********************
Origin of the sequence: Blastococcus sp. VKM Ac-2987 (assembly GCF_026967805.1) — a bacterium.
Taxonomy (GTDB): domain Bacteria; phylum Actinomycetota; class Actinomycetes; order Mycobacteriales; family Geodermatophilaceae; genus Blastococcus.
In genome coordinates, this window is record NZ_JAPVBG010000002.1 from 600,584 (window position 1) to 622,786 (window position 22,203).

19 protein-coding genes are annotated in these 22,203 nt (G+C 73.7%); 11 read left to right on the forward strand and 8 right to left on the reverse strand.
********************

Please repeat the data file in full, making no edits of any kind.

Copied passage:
Origin of the sequence: Blastococcus sp. VKM Ac-2987 (assembly GCF_026967805.1) — a bacterium.
Taxonomy (GTDB): domain Bacteria; phylum Actinomycetota; class Actinomycetes; order Mycobacteriales; family Geodermatophilaceae; genus Blastococcus.
In genome coordinates, this window is record NZ_JAPVBG010000002.1 from 600,584 (window position 1) to 622,786 (window position 22,203).

19 protein-coding genes are annotated in these 22,203 nt (G+C 73.7%); 11 read left to right on the forward strand and 8 right to left on the reverse strand.